Team Optimist: Safe driving is essential. Every day, innumerable lives are lost because of irresponsible driving. The Bengal government has launched a campaign,‘Safe Drive, Save Life, to inculcate a sense of responsible road behaviour among people. How does the South 24-Parganas district police force sensitise people?
Rashid M Khan: This project was started in 2016. It was initiated by our CM. It’s a very good project and entire Bengal police are involved in it, even the administration. I’m carrying on that process. We hold community programmes and involve students, too. We’ve distributed helmets to children because we’ve seen parents wearing helmets, but children on bikes don’t wear them. We took up the initiative and distributed over 200 helmets. It’s very important to know that, if parents wear helmets, children, too, should wear helmets.
Besides, we also emphasise ‘Save Water’ and ‘Tree Plantation’ drives. We’re going to schools and sensitising children. We’re spreading messages like gifting plants for birthdays so that a birthday boy or girl can plant a tree and save the environment. We’re holding many programmes and my traffic and thana police are also involved in them. We take the help of many NGOs and local stakeholders.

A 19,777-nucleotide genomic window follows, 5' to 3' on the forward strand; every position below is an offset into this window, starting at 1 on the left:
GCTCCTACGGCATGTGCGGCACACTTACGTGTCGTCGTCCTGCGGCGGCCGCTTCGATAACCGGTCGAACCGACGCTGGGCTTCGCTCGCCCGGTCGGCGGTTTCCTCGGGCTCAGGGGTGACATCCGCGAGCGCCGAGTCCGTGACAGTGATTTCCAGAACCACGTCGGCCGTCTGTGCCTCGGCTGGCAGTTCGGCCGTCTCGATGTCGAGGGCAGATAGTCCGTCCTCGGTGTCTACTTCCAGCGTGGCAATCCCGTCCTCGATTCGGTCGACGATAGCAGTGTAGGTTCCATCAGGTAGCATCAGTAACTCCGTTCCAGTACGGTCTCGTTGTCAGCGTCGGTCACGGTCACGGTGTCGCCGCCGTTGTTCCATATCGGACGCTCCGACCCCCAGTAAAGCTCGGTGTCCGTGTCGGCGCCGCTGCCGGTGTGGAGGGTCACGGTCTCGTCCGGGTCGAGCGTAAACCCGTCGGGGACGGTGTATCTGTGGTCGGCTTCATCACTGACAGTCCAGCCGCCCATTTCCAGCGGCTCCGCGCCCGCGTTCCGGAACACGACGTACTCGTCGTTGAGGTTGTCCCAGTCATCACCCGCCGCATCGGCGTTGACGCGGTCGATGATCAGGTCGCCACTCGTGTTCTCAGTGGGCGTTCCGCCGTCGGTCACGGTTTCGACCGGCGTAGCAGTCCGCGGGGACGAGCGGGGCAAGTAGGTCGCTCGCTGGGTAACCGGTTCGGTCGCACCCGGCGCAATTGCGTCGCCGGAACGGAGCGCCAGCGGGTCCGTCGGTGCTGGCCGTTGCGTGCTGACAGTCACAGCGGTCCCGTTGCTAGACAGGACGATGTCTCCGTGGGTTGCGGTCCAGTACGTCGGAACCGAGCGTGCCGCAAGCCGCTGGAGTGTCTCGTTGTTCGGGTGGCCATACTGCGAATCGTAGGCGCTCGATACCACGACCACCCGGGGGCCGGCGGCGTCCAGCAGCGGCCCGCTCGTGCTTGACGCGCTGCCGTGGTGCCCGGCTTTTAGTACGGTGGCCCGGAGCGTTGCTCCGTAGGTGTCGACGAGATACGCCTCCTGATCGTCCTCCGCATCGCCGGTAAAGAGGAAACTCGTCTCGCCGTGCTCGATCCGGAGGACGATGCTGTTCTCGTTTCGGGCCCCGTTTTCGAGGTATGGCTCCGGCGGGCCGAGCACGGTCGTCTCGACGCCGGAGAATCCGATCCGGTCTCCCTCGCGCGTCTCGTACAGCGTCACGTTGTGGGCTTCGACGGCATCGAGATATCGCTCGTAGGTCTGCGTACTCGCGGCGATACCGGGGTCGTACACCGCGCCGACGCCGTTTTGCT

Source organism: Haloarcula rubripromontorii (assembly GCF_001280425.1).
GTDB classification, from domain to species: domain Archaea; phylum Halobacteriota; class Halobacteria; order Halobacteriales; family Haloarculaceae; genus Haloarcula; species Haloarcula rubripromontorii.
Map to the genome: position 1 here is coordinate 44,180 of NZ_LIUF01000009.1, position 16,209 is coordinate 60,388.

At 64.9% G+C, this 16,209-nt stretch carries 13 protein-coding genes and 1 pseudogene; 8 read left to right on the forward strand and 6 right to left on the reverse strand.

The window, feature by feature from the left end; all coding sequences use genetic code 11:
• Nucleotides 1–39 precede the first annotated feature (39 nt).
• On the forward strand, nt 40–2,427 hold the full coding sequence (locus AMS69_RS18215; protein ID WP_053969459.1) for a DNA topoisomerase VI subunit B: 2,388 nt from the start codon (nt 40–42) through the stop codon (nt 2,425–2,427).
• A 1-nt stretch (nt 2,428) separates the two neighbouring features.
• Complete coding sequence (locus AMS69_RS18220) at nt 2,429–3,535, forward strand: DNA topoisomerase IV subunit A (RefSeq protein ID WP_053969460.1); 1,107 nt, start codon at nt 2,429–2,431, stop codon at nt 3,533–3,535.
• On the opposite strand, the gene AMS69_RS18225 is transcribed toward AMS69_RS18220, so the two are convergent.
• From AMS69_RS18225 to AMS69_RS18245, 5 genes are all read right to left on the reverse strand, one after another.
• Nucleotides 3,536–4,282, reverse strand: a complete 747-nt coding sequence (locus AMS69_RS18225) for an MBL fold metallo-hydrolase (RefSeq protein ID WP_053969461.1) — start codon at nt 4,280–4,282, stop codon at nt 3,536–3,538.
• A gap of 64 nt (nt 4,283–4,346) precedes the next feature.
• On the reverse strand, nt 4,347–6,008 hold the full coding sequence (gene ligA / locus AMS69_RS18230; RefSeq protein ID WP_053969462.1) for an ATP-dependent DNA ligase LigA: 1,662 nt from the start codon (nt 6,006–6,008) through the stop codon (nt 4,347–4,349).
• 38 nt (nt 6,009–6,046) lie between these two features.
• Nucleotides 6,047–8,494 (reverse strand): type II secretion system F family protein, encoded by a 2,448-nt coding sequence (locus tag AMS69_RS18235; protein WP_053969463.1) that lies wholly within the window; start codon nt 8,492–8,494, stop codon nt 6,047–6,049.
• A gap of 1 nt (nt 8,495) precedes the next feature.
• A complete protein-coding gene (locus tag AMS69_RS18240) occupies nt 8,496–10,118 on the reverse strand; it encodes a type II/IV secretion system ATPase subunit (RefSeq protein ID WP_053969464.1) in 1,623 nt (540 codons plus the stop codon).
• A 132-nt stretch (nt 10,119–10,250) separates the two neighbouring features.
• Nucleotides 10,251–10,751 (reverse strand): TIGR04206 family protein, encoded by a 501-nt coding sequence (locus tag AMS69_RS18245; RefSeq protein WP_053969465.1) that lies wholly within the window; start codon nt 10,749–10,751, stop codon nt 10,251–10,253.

Team Optimist: How do you manage to keep healthy and fit in this busy schedule? According to the 2011 census, our country has 563 million youngsters. What do you want to tell our youth about health and fitness?
Rashid M Khan: I’m a fitness freak. In Bengal, you’ll see many IPS officers doing something or the other to keep fit. I’m one of them. My main concern is that your tummy shouldn’t protrude. I believe that, if you’re not fit, you can’t ask your subordinates to be so. Hence, I give myself 40 to 45 minutes daily for running and gym-ming to keep myself fit. And to keep fit, one also has to maintain a diet.
Team Optimist: What new measures are the police forces rolling out to curb crimes?
Rashid M Khan: My type of policing is totally different. I involve the community and the common people. Prasasan apke dwaar. We’re going to the public and hosting programmes. We’re also keeping track of every criminal present in the district so that we can minimise crimes.
Team Optimist: How do you plan to stop the rising instances of cyber crimes?
Rashid M Khan: Recently, our Bengal government announced a cyber police station in each district. There’s an inspector and an O-C. If we get an FIR, we immediately take action.
A few days ago, we arrested a person. He was using other people’s accounts to post obscene comments. Initially, we arrested the person from whose account the comments were being posted. But, after interrogating him, we found out he was not the actual person. We investigated and arrested the main culprit and forwarded the case to the court.
It’s time to concentrate on cybercrimes. Everybody has a smartphone and a lot of criminals indulge in cybercrimes nowadays. We’re also sensitising people about bank frauds. We ask them not to disclose their identity, such as PAN number, except to the bank authorities.